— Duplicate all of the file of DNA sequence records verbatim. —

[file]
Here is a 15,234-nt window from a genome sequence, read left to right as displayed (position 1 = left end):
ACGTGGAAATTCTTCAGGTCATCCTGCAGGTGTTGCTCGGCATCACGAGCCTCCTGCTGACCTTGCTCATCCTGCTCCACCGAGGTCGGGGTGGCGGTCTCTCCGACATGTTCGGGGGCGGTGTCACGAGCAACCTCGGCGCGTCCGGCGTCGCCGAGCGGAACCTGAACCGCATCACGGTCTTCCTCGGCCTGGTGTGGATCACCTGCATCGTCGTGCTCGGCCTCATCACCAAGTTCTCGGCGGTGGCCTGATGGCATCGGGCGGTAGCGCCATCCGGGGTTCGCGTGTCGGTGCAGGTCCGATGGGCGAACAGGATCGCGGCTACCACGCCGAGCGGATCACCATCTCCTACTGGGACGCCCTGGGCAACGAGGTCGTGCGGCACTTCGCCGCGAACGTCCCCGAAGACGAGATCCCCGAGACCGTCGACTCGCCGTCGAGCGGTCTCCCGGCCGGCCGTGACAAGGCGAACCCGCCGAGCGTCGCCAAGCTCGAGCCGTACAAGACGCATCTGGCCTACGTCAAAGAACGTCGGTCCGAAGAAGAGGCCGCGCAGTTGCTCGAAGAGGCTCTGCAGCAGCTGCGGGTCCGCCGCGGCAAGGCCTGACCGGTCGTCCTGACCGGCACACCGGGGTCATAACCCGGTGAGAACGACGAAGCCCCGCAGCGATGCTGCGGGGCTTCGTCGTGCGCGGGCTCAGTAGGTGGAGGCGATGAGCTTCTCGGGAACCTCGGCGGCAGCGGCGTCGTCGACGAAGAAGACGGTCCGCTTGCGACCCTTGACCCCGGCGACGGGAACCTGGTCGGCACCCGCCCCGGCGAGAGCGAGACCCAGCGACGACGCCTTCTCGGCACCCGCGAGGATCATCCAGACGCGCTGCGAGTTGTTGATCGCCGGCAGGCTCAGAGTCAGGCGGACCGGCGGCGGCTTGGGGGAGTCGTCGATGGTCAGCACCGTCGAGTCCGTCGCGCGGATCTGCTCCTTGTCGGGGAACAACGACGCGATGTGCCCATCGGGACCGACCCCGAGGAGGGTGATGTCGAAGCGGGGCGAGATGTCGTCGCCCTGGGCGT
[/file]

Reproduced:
Here is a 15,234-nt window from a genome sequence, read left to right as displayed (position 1 = left end):
ACGTGGAAATTCTTCAGGTCATCCTGCAGGTGTTGCTCGGCATCACGAGCCTCCTGCTGACCTTGCTCATCCTGCTCCACCGAGGTCGGGGTGGCGGTCTCTCCGACATGTTCGGGGGCGGTGTCACGAGCAACCTCGGCGCGTCCGGCGTCGCCGAGCGGAACCTGAACCGCATCACGGTCTTCCTCGGCCTGGTGTGGATCACCTGCATCGTCGTGCTCGGCCTCATCACCAAGTTCTCGGCGGTGGCCTGATGGCATCGGGCGGTAGCGCCATCCGGGGTTCGCGTGTCGGTGCAGGTCCGATGGGCGAACAGGATCGCGGCTACCACGCCGAGCGGATCACCATCTCCTACTGGGACGCCCTGGGCAACGAGGTCGTGCGGCACTTCGCCGCGAACGTCCCCGAAGACGAGATCCCCGAGACCGTCGACTCGCCGTCGAGCGGTCTCCCGGCCGGCCGTGACAAGGCGAACCCGCCGAGCGTCGCCAAGCTCGAGCCGTACAAGACGCATCTGGCCTACGTCAAAGAACGTCGGTCCGAAGAAGAGGCCGCGCAGTTGCTCGAAGAGGCTCTGCAGCAGCTGCGGGTCCGCCGCGGCAAGGCCTGACCGGTCGTCCTGACCGGCACACCGGGGTCATAACCCGGTGAGAACGACGAAGCCCCGCAGCGATGCTGCGGGGCTTCGTCGTGCGCGGGCTCAGTAGGTGGAGGCGATGAGCTTCTCGGGAACCTCGGCGGCAGCGGCGTCGTCGACGAAGAAGACGGTCCGCTTGCGACCCTTGACCCCGGCGACGGGAACCTGGTCGGCACCCGCCCCGGCGAGAGCGAGACCCAGCGACGACGCCTTCTCGGCACCCGCGAGGATCATCCAGACGCGCTGCGAGTTGTTGATCGCCGGCAGGCTCAGAGTCAGGCGGACCGGCGGCGGCTTGGGGGAGTCGTCGATGGTCAGCACCGTCGAGTCCGTCGCGCGGATCTGCTCCTTGTCGGGGAACAACGACGCGATGTGCCCATCGGGACCGACCCCGAGGAGGGTGATGTCGAAGCGGGGCGAGATGTCGTCGCCCTGGGCGT